Jo Wheeler - Photographer
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The Oratory, Birmingham.

The Oratory of Saint Philip Neri

Ornate courtyard at The Oratory, Birmingham
Courtyard at The Oratory, Birmingham
View of the interior of The Oratory, Birmingham
Undercover walkway alongside courtyard, The Oratory
The Oratory Wedding Photographs, Birmingham
Outside view The Oratory, Birmingham.
Ornate door at entrance to The Oratory, Birmingham
Blue plaque  outside The Oratory, Birmingham.
Courtyard space at The Oratory, Birmingham.
A view of the altar beneath the dome at The Oratory

Well, where do I start with The Oratory, Hagley Road, Birmingham. It is a beautiful, beautiful space that I have been fortunate to visit to photograph a wedding in 2013. I have not managed to be asked back there, but I am always hopeful.

The Oratory website states:

The Birmingham Oratory was founded by St John Henry Newman on 1st February 1848. He was ordained a Roman Catholic priest in Rome in 1847. In Rome he joined the Congregation of the Oratory founded in the 16th century by St Philip Neri later known as the Apostle of Rome. The Oratory in Birmingham was first established in Maryvale, then moved to a converted gin distillery in Digbeth, and finally settled at Edgbaston in 1852.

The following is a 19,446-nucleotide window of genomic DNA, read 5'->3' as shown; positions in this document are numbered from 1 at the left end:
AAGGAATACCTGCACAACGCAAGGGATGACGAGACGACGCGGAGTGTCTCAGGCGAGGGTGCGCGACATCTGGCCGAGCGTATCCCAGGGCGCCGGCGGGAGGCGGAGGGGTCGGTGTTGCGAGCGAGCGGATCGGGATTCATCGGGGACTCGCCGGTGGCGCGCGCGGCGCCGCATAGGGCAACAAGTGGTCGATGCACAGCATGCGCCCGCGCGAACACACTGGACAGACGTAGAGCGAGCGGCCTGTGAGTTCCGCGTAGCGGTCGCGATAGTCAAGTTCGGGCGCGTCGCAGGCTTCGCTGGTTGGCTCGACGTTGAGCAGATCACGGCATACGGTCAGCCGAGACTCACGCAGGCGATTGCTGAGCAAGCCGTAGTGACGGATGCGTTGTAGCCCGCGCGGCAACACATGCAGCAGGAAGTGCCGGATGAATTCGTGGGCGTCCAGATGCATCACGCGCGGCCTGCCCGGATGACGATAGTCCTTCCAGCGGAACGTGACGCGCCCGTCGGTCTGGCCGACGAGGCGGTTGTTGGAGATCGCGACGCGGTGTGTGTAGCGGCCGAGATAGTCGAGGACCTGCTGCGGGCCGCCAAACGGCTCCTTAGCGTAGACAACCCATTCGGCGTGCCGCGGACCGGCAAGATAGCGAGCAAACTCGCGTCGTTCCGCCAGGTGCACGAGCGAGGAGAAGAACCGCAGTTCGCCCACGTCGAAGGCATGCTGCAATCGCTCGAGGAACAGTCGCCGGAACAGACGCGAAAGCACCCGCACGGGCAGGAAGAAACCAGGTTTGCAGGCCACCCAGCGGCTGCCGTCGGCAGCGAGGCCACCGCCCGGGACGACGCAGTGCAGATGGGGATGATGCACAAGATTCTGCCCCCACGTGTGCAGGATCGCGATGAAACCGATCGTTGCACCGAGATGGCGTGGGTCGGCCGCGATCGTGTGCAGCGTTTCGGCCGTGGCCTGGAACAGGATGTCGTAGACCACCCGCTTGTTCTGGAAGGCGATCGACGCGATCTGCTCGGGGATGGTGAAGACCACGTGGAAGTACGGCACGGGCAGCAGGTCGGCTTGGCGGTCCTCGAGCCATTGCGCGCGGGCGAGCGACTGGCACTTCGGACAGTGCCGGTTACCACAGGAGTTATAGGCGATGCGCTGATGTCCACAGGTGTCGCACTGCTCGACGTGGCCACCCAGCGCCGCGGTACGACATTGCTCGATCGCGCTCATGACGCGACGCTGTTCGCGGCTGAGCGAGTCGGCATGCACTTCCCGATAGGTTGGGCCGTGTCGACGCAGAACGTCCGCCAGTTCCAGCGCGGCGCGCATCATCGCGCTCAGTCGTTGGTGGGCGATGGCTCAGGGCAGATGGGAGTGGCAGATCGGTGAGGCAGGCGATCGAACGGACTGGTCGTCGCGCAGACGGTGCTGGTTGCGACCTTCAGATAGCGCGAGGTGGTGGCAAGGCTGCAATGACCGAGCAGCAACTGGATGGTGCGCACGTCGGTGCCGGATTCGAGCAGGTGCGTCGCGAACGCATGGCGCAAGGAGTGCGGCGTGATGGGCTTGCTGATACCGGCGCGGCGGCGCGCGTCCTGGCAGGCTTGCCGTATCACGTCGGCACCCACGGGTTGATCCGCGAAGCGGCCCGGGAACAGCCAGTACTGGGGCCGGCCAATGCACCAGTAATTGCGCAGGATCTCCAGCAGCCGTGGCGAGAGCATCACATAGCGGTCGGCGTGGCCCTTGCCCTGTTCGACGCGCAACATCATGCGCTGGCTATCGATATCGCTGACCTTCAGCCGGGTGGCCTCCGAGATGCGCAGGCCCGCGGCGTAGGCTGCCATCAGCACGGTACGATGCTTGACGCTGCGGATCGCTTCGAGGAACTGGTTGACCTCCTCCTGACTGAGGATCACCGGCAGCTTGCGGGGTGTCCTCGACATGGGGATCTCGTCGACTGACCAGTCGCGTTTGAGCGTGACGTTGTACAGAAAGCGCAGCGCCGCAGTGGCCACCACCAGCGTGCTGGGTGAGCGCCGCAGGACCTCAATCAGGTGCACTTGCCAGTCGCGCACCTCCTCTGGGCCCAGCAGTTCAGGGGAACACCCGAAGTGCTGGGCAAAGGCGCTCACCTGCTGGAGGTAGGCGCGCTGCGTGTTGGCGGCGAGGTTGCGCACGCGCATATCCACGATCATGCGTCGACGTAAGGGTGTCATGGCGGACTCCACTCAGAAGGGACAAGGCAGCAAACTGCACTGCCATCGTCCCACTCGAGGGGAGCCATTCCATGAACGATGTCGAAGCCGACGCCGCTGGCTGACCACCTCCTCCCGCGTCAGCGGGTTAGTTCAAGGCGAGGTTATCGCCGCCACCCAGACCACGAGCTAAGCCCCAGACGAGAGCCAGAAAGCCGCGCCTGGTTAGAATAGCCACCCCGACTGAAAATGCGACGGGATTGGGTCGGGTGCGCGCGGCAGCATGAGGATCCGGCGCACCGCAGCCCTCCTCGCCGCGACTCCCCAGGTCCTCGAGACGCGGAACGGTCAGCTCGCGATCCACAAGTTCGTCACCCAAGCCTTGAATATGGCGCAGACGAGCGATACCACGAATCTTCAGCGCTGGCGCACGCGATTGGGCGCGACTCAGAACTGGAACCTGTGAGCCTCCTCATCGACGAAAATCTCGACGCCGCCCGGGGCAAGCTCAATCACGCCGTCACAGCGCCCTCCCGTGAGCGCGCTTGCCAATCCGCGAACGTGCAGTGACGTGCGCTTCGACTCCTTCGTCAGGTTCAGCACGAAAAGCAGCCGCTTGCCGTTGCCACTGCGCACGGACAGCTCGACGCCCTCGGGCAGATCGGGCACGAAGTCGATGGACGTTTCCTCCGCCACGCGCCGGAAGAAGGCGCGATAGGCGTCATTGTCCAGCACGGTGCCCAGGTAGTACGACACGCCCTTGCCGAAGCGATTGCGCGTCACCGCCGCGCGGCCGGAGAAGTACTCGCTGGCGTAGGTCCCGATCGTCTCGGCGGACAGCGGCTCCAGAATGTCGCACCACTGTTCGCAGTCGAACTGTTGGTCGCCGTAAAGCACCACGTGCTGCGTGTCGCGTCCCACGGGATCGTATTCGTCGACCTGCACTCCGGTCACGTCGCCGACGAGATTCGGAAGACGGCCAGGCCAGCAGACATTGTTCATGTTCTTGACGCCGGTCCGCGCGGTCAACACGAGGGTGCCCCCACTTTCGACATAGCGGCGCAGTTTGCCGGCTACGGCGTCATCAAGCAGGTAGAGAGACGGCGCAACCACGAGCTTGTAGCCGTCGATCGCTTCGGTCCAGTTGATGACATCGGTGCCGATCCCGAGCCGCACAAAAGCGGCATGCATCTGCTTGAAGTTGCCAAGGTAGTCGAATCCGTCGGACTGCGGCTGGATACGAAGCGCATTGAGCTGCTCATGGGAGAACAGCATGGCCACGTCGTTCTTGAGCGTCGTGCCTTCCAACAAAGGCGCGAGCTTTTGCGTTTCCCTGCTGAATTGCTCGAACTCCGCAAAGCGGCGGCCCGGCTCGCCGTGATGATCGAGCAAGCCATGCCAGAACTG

After Newman’s death in 1890 it was decided to replace the first Oratory church with a larger building as a memorial to him. The architect E. Doran Webb (1864-1931) was commissioned and the foundation stone was laid in 1903. The church is built in a classical style which evokes early Italian baroque and is an example of Edwardian baroque architecture.

The church was solemnly opened in 1909, but had been in use for three years before this. It was consecrated in 1920. The new church was built on top of the old church, with the old church remaining in use for a time, before it was dismantled and the remains removed to reveal the new church.

The total length of Doran Webb’s church is 198 feet, of which the Nave accounts for 152 feet: the total breadth is 57 feet of which the Nave is 45 feet. The ceiling rests directly upon an architrave and is tunnel-vaulted instead of the flat roof more usual in basilica-style buildings. Lighting is provided by dormer windows set into the roof and from four rectangular windows in the drum of the dome.

The Oratory is a Grade II* listed building.

We attended the rehearsal a day or so before the actual date of the ceremony and the Priest was most accommodating during the rehearsal and on the day itself. It made me smile when he pointed out that there would be no 'first kiss' during the ceremony: it would only be allowed in the side room when the marriage register was signed. He also stated that there would be no clapping after the couple were pronounced husband & wife.

If you want to know more about The Oratory, click here.